The origins of the name ‘Genocide80Twenty’ are simple. A few years ago, a group of students at our school conducted a survey among their peers and found that 80% of their classmates could not name a genocide beyond the Holocaust.
Interestingly, the survey also revealed that knowledge of the Holocaust was severely limited. More encouragingly, the responses collected showed that young people see genocide as something that they should learn about in school and should also act to prevent. So, the mission of the group – and the rationale behind the name – is simple: to raise awareness of past and present genocide with the aim of preventing such atrocities from happening again.
The group was formed at Hampton School fifteen years ago when a pupil at our school saw a film about what happened in Rwanda in 1994 and thought that he and his classmates should know more about it. From there, the group was born. From just one pupil, the group has grown to its present cohort of around thirty young people who raise awareness of genocide. Here are three recent highlights that hopefully give a flavour of the group’s activities over the last few years:
Genocide Prevention Week 2021
In the week before the anniversary of the adoption of the Genocide Convention, the group decided to hold a ‘Genocide Prevention Week’ and publish an awareness-raising newspaper.
In writing the newspaper, we teamed up with young people from eight other schools around the UK (and one in the USA). We then put the newspaper online for others to read. Alongside the paper, the group interviewed genocide survivors and MPs, reviewed books and made short films and podcasts for our online audience. All in all, the ‘Genocide Prevention Week’ reached 400,000 people.
‘Genocide’: what’s that?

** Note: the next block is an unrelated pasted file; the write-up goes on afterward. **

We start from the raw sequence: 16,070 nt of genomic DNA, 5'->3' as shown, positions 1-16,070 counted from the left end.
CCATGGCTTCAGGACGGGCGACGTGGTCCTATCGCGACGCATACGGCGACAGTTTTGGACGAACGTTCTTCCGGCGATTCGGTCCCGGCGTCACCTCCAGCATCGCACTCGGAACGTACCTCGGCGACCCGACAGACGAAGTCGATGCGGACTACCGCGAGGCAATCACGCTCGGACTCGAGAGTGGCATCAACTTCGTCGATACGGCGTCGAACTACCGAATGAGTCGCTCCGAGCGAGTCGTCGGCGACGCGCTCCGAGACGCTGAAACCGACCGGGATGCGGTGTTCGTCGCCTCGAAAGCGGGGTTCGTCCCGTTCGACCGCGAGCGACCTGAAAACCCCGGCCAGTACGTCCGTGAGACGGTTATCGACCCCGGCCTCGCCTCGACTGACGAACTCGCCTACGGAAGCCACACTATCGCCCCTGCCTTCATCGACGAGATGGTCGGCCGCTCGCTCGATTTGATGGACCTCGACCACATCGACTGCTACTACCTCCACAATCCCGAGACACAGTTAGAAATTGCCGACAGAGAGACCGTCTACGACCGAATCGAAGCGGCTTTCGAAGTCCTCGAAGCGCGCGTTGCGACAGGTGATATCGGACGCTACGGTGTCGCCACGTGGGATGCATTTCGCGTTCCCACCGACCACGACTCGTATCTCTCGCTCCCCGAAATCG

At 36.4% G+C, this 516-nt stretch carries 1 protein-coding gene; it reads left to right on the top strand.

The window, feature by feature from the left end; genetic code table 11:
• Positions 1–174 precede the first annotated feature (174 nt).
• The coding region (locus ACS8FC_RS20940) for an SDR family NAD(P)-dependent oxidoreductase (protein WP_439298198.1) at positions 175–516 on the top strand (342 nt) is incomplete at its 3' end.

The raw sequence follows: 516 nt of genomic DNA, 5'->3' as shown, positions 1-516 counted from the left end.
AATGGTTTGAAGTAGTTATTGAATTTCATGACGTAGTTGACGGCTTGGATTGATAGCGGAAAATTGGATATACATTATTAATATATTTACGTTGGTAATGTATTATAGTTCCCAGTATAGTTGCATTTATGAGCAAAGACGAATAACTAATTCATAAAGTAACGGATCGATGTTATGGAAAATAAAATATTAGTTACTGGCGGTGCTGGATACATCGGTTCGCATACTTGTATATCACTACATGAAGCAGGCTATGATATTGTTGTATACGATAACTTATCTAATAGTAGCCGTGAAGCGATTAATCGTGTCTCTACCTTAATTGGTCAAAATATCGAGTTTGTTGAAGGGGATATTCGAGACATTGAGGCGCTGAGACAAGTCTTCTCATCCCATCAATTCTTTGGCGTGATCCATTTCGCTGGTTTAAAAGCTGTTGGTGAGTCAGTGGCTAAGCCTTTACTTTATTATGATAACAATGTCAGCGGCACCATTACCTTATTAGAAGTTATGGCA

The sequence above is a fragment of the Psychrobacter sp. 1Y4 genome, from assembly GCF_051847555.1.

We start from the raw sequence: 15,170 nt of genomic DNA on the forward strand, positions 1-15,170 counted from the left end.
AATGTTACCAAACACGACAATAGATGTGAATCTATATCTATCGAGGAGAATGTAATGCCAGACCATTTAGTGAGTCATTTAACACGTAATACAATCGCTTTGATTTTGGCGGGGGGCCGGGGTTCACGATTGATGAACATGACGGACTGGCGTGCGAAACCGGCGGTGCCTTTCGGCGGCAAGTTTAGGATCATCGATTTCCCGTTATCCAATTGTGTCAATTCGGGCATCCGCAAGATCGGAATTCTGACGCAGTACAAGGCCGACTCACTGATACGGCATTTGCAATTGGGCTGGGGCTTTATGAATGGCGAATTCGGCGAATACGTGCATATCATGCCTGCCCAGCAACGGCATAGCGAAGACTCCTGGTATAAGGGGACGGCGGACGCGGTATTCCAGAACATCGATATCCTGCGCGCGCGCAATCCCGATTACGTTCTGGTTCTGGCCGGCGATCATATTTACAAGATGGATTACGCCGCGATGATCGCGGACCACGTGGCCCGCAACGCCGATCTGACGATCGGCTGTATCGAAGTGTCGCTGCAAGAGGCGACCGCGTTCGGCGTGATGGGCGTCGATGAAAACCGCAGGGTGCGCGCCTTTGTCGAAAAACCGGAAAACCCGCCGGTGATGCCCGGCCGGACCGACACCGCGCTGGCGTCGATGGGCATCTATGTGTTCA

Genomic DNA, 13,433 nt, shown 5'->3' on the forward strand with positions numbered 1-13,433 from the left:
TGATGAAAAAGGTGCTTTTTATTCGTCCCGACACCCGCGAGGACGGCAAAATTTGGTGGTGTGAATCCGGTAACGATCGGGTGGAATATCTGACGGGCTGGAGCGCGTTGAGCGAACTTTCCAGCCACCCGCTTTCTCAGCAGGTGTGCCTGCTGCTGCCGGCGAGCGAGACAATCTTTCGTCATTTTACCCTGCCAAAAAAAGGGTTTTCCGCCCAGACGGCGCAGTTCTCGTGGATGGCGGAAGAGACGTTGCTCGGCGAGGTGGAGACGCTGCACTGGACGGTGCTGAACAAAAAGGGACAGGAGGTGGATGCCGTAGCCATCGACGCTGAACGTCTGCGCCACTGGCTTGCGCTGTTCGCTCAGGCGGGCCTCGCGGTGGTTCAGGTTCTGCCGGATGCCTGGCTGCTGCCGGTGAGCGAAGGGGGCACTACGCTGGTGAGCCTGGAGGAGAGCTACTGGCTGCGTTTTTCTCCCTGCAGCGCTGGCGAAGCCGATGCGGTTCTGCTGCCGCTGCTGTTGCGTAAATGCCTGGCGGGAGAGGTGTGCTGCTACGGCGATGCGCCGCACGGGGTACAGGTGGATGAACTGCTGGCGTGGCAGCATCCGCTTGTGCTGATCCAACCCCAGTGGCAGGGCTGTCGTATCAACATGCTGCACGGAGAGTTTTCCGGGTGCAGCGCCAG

Rafael Lemkin, the lawyer who coined the term ‘genocide’, once ironically joked at a party, ‘Genocide. What’s that?’. It was amusing because genocide was all that Lemkin talked about. Yet, we discovered that Lemkin’s legacy was largely unknown among many young people.
So, the group wrote a short booklet about who Lemkin was, what genocide was all about, and where it had happened over the last century. The foreword was written by Stephen Fry, who we later interviewed about his family’s historic connection to the Holocaust. The group then sold the booklet around our school and local community and donated the funds to genocide education charities.
Humanising the victims of genocide
Genocide is an attempt by perpetrators to wipe out any trace of their victims. Along the way, they seek to dehumanise those they wish to destroy and frame them as the ‘other’, separating them from civil society. To fight this thinking, one key aspect of the group’s activities is to humanise the victims of past genocide.
We researched the lives of seventy-five people who were murdered in Auschwitz-Birkenau and created an exhibition for our local community to visit. Similarly, we wrote the names of 8,372 men and boys murdered in Srebrenica in 1995 on cards and laid them out in our Sports Hall for everyone to see.
So, that’s what we do. We have no special skills or resources that mean that our project should be unique in any way. Every school could have a group like ours and could have as much impact as we have had. Indeed, we think that every school should have a group that seeks to raise awareness of and prevent genocide. Imagine what could be achieved if every secondary school in the country had such a group!
Stories of Genocide: Lessons for Today – EachOther’s documentary for Holocaust Memorial Day
For Holocaust Memorial Day, EachOther released ‘Stories of Genocide: Lessons for Today’, a documentary that tells the powerful stories of genocide survivors, and explores some of the ways their messages are being preserved and passed on to future generations.